The General Medical Council has confirmed that it has no plans to make significant changes to the existing medical register.
It had been floated in some sources that the GMC may consider adding photographs and other personal information to this document.
But a backlash from doctors has at least delayed this action.
Yet the General Medical Council still expressed an intention to transform and update the medical register, despite backing down on this unpopular proposal.
The regulator had originally planned to include a wealth of additional information, including the scope of a doctor’s practice, a declaration of competing interest, languages spoken, practice location and photographs.
This notion first came to light in July, and at that time doctors were consulted on the proposal.
GP leaders were strongly against the idea from day one, suggesting that it could effectively lead to what was described as a “beauty parade”.
Doctors also opposed the plans when consulted on the matter.
Following the negative response, the General Medical Council is now exploring other ways of collecting information on doctors’ scope of practice that “do not impose any extra costs or burdens on doctors or compromise their privacy or safety in any way”.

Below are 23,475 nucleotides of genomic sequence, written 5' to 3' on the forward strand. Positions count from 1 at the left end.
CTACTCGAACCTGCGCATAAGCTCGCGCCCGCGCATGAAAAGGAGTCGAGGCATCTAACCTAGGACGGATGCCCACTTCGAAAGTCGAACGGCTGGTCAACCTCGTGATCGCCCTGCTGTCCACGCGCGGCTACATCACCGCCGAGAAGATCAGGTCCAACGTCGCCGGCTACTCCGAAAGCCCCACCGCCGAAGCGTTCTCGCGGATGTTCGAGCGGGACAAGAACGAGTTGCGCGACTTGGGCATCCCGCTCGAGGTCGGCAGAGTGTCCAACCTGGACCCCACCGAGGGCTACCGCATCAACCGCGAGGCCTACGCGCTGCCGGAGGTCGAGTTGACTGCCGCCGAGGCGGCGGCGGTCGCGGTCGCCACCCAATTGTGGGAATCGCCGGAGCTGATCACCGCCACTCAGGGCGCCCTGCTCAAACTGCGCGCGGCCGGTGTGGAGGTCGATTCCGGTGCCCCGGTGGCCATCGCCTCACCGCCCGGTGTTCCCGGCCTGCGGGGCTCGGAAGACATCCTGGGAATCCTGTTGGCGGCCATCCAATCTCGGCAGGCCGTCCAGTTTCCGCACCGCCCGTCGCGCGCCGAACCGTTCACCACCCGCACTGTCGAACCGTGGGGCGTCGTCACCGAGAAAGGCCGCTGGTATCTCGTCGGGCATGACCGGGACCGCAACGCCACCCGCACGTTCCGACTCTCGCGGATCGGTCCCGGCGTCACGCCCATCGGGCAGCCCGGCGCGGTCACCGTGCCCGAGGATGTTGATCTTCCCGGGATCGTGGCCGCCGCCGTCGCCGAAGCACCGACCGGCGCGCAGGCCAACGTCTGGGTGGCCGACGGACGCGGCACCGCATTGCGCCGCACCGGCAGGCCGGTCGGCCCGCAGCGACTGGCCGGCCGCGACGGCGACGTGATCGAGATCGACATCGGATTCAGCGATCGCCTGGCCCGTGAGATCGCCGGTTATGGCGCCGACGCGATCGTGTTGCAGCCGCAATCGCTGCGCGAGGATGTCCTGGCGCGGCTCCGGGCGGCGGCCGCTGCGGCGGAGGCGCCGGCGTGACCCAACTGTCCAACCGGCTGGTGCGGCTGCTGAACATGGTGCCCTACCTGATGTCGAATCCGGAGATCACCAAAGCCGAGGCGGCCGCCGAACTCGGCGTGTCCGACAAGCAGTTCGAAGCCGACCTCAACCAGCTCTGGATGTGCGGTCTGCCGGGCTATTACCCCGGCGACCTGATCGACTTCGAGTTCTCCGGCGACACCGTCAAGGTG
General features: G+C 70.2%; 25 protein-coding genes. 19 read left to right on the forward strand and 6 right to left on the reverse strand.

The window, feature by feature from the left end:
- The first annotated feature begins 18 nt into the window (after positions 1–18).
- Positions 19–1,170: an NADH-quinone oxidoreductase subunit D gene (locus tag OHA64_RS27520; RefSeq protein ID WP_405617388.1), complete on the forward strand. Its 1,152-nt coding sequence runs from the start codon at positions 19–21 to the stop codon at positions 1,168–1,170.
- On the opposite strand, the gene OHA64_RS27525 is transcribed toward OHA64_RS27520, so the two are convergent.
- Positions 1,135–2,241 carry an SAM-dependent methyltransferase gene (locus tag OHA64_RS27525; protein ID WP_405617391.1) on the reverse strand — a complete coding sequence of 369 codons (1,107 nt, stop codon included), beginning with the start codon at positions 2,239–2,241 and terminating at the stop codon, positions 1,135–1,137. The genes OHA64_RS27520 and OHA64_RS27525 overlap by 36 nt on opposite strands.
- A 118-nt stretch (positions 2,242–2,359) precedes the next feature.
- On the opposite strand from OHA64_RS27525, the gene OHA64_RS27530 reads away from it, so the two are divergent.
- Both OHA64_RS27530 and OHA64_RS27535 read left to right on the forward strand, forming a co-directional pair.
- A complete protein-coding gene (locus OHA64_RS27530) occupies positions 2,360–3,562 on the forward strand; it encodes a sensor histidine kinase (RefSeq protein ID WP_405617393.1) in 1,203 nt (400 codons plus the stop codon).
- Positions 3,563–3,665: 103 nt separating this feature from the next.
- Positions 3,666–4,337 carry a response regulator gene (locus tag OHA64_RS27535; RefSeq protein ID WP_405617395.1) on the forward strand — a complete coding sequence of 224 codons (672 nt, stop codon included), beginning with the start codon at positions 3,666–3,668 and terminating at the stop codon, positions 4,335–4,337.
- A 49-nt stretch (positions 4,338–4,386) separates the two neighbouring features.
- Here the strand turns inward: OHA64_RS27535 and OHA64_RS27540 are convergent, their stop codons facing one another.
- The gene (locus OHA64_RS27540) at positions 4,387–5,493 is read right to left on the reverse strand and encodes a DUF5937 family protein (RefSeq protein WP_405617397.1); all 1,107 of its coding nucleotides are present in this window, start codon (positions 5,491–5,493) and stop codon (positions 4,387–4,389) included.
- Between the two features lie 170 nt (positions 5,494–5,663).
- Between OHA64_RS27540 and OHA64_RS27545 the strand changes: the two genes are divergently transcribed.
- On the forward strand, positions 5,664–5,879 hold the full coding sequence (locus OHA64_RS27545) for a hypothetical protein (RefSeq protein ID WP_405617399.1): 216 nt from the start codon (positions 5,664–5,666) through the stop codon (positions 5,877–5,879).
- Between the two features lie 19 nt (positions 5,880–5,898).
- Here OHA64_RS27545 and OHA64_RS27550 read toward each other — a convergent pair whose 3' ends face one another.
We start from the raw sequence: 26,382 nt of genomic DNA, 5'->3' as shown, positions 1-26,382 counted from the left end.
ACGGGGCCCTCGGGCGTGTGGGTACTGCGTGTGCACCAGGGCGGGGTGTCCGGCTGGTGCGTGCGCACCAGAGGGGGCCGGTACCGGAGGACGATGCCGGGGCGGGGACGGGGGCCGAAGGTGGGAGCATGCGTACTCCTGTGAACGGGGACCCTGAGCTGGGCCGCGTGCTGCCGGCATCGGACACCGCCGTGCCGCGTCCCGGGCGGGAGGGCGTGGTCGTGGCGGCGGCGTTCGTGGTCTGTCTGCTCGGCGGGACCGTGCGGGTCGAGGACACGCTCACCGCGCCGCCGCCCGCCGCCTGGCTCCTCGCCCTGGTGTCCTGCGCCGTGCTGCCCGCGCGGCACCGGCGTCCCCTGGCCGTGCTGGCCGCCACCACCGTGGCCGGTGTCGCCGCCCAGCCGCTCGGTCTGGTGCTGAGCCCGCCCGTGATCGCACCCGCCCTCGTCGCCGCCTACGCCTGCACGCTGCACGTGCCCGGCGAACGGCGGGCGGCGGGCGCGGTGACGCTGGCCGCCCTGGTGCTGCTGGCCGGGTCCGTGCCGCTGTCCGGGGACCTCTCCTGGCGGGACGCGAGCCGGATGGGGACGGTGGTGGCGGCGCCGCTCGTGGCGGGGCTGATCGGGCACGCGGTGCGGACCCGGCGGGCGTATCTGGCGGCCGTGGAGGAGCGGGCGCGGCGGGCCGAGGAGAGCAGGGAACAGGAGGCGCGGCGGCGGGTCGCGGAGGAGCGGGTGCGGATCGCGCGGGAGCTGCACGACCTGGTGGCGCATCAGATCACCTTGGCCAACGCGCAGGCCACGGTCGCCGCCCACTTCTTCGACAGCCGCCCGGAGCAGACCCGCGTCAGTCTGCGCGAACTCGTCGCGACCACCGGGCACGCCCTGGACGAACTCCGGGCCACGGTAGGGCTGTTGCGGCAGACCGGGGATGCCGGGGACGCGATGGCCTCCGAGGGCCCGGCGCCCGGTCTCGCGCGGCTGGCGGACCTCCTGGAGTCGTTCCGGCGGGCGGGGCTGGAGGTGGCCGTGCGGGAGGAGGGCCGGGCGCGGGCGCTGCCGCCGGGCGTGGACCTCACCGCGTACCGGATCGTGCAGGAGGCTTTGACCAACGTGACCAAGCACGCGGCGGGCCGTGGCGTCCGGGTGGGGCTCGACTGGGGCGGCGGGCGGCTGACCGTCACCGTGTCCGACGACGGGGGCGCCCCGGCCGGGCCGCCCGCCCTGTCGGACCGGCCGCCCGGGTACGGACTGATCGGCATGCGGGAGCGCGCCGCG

Medical colleges are also investigating alternative proposals with the intention of upgrading the existing register.
Richard Marchant, an assistant director at the GMC, noted that the consultation process had been invaluable, and indeed central to the decision made.
“We have listened carefully to the views expressed by the profession in response to this – in particular their concerns about privacy and safety – and we won’t be making any significant changes at this stage.”
But Marchant also indicated that there is nonetheless an intention within the council to improve the register;
“While we work with the medical royal colleges, we want to bring the look, feel and functionality of the medical register into the 21st century so that we can make it simpler and easier for everyone to use. Compared to some other countries, our register is looking out of date.”
Meanwhile, Dr Pallavi Bradshaw, medicological adviser at Medical Protection, suggested that placing additional data on the register would be detrimental to healthcare professionals.
“Any increase in the amount of information the medical register contains about doctors, risks the accuracy and robustness of the register and would place extra burdens on our members. We believe the GMC’s ambition should be for the information held on the register to remain fully up-to-date, accurate, and dependable – so it continues to be fit for purpose.”